Will Google’s Chrome OS Run Mac, Windows Apps? Maybe…

09 chrome os

09 chrome os

We all recall Steve Ballmer’s famed ‘Monkeyboy’ chant as he ran round a stage yelling, “Developers, developers, developers,” and despite leaving himself open for a lifetime of ridicule with the move, he was right.

A platform is nothing without a strong developer community. And that’s why Google’s Chrome OS will let you run your old Windows and Mac desktop apps from your shiny new Chrome laptop, at least, that’s what people are saying…

These rumors began with The Register. That august journal first told us about a process called Chromoting, citing an email from Google software engineer Gary Kacmarcík.

In a posting on a third party Chrome OS-dedicated mailing list, the engineer promised that the new capability means “Chrome OS will not only be [a] great platform for running modern web apps, but will also enable you to access legacy PC applications right within the browser.”

The engineer described Chromoting as working a little like Remote Desktop Connection, a Microsoft solution which lets you access and use PCs remotely via the internet. He didn’t confirm any Mac support, but it is no great stretch to imagine Google may take such a step.

Why this makes absolute sense, of course, is that when the Chrome OS does eventually ship, even a company as big as Google won’t be able to deliver every application users need, nor will it be able to guarantee those applications it does provide will fully service user needs.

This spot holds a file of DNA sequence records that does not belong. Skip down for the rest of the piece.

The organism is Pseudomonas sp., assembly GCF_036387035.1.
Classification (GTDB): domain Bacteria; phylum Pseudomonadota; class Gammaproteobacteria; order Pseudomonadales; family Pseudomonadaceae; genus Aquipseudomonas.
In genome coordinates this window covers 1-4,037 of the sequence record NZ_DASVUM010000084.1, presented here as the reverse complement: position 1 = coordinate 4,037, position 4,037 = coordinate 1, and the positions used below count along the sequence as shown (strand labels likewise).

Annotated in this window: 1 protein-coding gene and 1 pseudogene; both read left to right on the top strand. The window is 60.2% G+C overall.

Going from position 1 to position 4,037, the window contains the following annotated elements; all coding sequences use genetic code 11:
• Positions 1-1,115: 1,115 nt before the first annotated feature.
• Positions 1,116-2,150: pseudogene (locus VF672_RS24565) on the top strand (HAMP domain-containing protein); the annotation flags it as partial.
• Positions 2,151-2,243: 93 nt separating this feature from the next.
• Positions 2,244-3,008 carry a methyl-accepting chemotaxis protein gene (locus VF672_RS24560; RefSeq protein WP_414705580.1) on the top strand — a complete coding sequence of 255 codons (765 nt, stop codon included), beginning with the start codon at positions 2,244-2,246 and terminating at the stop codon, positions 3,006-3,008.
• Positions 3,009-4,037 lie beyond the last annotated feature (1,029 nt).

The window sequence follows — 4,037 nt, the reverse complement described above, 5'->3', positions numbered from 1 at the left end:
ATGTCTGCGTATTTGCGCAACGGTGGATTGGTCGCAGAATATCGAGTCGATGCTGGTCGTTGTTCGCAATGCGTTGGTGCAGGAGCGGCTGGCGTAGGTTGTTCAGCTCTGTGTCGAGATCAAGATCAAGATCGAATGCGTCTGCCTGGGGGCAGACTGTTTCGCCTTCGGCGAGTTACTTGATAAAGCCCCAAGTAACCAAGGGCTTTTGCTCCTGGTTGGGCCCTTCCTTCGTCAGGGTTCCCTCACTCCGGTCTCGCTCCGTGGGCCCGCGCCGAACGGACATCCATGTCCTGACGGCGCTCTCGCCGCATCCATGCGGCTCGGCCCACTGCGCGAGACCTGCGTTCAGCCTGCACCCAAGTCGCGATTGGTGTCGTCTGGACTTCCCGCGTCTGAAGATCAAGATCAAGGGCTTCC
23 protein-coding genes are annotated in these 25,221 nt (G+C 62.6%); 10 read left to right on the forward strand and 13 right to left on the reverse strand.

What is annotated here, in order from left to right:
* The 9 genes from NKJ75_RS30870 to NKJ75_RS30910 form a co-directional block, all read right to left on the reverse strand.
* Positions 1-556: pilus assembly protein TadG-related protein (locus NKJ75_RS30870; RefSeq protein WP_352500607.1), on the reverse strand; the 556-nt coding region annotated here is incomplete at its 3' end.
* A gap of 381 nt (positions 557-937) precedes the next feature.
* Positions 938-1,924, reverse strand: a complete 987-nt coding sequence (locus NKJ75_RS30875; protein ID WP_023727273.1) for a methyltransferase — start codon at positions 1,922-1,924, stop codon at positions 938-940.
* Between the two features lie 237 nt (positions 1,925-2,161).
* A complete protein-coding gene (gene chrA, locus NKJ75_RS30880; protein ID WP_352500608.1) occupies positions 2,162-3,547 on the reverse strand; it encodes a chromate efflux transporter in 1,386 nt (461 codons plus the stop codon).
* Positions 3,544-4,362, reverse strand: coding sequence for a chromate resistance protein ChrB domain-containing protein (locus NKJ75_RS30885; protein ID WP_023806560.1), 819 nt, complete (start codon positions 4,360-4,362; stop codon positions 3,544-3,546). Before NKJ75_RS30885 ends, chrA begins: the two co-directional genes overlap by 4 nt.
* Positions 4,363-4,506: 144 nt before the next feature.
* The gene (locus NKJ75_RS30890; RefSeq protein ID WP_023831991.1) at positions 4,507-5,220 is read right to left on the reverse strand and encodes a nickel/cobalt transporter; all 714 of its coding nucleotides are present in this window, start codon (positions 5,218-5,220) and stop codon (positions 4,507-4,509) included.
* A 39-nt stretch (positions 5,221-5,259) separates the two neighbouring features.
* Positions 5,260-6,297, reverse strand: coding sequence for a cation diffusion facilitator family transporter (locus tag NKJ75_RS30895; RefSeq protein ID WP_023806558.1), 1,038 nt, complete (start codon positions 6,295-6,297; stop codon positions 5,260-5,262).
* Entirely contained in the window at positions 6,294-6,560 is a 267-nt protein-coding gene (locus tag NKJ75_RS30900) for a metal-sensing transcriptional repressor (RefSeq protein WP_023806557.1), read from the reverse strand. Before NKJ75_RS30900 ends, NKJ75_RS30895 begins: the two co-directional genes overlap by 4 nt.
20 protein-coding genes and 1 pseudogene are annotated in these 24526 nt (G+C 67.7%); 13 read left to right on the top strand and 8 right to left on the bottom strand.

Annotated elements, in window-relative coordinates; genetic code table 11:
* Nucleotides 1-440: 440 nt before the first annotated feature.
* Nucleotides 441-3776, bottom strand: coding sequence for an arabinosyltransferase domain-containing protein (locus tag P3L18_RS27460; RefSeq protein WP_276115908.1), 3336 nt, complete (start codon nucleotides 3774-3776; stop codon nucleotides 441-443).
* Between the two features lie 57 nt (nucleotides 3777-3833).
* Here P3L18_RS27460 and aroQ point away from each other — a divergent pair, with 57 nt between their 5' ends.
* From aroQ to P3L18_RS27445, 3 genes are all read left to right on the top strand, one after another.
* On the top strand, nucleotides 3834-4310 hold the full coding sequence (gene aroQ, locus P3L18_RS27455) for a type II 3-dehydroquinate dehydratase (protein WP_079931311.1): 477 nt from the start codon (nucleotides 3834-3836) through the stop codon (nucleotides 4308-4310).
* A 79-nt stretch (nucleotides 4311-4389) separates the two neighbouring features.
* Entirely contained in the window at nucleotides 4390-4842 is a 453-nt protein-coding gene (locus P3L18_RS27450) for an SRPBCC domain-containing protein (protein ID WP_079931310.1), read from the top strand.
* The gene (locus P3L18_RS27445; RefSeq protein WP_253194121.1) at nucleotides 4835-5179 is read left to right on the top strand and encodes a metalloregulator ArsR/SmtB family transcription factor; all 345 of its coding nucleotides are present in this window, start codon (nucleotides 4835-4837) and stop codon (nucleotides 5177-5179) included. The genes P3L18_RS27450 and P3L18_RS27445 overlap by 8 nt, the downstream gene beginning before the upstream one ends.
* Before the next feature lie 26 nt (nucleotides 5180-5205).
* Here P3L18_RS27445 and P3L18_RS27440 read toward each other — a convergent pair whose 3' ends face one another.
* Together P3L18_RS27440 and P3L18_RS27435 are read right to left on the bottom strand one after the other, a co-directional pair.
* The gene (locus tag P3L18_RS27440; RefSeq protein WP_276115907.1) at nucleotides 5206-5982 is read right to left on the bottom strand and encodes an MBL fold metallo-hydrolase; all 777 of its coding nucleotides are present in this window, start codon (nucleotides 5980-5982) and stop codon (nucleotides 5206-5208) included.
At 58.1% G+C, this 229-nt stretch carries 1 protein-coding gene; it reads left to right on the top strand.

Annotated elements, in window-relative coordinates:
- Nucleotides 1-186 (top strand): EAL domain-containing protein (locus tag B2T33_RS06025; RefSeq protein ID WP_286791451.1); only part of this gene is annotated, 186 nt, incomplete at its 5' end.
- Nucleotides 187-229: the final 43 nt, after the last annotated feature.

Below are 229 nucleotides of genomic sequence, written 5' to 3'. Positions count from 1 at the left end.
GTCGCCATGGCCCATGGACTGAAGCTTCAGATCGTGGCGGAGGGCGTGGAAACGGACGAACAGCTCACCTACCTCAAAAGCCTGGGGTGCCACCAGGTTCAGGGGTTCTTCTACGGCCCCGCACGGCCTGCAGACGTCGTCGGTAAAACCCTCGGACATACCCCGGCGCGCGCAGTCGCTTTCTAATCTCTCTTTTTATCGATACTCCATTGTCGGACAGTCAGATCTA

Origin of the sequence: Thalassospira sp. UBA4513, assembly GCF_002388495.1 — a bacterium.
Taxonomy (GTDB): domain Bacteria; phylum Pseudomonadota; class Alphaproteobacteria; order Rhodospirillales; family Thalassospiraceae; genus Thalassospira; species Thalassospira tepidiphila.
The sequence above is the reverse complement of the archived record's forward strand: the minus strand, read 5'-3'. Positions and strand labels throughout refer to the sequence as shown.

Google will also need time to build a developer community, though we can expect next year’s Google I/O event to be an even bigger party than it was this year.

So what’s a search engine giant gonna do when trying to get into an all-new market and blow apart the existing OS trifecta (Mac, Windows, Linux)?

Why, invent a way to run applications built on other operating systems, of course! After all, applications like LogMeIn and GoToMyPC have offered this sort of thing for years.

Chrome OS is essentially Google’s Chrome web browser running on top of a version of Linux. Applications are accessed from within the browser. The OS is expected to appear at the end of 2010, making its debut on netbooks.

What is interesting is the Google engineer’s use of the phrase “legacy PC applications” — especially in light of Apple CEO Steve Jobs recent comments that,

“The times they are a changing, and some traditional PC folks feel like their world is slipping away. It is.”

A move from traditional desktop computing toward a truly mobile solution makes a lot of sense — after all, this is what we’re seeing in the iPhone (now iOS) ecosystem…

Could Google’s new Chrome feature be part of this prevailing change?

Via: The Register

What do you think?

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Written by Jon Edwards

Jon Edwards enjoys The Mighty Boosh, Can, John Lydon and Roller Derby.

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